Yesterday, the Quote of the Day on my homepage was from Stephen King. No source was cited, but I suspect the sentence came from On Writing. Here's what SK says: "The road to hell is paved with adverbs." So what I'd like to know is, when did adverbs become evil?
I grew up reading a lot of 19th century writers: Poe, James, Melville, Hawthorne, Dickens. These guys used adverbs. Poe use a lot of adverbs. Some sentences in stories like "The Murders in the Rue Morgue" have four or five per sentence. James used them by the bundle. Were adverbs more benign in the 19th century? Or were they even then working their insidious evil and destroying the prose of the so-called "masters"?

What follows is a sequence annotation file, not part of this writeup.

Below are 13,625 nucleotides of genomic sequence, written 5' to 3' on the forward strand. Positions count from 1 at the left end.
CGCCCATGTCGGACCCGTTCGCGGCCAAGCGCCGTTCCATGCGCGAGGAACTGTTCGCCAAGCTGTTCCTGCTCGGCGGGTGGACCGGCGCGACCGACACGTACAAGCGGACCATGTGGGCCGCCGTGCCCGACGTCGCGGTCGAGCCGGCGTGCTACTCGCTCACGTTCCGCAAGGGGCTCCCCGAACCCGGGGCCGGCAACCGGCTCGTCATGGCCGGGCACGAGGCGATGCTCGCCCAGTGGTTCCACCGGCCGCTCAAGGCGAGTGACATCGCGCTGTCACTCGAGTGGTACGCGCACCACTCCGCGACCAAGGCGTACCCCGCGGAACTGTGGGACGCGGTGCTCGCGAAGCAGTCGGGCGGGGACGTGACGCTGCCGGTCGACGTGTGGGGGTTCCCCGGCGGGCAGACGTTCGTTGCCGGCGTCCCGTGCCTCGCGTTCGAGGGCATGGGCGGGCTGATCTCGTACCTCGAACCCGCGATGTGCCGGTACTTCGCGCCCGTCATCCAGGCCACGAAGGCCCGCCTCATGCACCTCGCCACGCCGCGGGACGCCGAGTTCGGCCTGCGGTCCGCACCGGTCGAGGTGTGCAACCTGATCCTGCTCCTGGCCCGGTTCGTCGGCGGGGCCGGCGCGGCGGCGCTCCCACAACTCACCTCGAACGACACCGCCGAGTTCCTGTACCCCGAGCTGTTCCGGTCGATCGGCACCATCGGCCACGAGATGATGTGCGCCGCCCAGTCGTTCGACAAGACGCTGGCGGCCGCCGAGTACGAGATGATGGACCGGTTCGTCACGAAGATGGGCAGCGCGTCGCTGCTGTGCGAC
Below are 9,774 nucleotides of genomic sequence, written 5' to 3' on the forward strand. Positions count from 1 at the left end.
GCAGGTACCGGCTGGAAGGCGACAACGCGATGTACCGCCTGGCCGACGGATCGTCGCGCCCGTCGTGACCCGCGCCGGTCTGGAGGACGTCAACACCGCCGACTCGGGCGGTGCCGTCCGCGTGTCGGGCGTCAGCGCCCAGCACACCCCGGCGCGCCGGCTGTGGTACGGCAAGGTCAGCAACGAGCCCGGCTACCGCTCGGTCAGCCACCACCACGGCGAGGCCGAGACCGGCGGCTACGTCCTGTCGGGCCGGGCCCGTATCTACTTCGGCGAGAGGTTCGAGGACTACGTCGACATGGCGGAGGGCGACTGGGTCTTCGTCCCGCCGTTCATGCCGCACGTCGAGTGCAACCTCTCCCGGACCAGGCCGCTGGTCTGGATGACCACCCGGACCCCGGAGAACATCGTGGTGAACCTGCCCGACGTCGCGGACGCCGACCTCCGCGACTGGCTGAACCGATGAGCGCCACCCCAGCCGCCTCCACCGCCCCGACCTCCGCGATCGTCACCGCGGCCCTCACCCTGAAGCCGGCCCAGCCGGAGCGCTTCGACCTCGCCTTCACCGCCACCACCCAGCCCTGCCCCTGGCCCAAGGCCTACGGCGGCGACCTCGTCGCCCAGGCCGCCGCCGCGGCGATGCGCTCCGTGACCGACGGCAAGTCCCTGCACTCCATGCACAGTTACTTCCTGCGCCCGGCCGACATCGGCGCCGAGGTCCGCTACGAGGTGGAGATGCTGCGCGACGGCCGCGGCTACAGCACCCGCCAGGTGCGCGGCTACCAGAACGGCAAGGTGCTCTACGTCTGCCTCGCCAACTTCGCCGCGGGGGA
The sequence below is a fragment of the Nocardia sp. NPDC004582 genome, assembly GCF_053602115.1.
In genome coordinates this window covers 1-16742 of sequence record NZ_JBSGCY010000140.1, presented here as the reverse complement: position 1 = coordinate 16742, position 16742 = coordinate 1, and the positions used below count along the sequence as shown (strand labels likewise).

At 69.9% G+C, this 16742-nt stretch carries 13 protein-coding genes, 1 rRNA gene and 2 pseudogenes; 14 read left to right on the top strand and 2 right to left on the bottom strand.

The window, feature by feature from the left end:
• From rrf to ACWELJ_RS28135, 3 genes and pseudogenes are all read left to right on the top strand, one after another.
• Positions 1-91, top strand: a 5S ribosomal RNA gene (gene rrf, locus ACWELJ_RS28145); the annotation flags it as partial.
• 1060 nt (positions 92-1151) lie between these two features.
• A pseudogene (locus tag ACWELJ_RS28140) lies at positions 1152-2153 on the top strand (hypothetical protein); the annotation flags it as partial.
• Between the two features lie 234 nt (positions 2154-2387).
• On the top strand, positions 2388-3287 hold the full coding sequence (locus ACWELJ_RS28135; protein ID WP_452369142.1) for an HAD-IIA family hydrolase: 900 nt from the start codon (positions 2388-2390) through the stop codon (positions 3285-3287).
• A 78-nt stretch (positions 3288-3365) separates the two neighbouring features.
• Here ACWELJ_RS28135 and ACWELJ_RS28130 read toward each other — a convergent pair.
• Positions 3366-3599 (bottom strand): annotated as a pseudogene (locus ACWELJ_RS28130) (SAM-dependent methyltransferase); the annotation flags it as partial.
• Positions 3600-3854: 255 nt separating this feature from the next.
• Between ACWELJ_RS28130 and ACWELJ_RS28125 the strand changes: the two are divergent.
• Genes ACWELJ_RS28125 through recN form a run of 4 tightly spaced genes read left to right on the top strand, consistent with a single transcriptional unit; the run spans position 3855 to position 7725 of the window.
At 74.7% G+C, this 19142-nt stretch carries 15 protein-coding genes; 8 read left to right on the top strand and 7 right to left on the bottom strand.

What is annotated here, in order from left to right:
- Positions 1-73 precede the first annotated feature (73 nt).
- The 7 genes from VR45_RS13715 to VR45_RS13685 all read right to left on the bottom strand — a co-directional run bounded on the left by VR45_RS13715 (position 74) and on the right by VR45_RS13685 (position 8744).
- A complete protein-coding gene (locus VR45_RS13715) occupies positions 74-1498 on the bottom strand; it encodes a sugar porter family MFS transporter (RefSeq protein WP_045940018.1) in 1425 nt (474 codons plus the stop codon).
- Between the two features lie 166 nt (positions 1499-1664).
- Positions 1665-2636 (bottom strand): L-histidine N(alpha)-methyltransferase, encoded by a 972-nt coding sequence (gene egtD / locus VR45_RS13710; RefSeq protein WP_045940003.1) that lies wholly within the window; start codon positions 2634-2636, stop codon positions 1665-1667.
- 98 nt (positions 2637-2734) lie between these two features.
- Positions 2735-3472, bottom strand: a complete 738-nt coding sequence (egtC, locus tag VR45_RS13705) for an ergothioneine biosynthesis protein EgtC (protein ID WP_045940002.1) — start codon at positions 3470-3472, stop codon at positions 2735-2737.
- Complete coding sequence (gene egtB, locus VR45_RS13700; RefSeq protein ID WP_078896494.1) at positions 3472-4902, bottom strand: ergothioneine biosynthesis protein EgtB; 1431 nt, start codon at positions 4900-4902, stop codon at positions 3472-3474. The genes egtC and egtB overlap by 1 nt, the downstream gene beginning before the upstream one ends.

I'm not questioning King. I'm just wondering. I thought maybe Hemingway was an adverb-free guy, but even stories like "A Clean, Well-Lighted Place" and "The End of Something" use adverbs. So where and when did it begin? Who declared that adverbs were the spawn of Satan. Anybody know?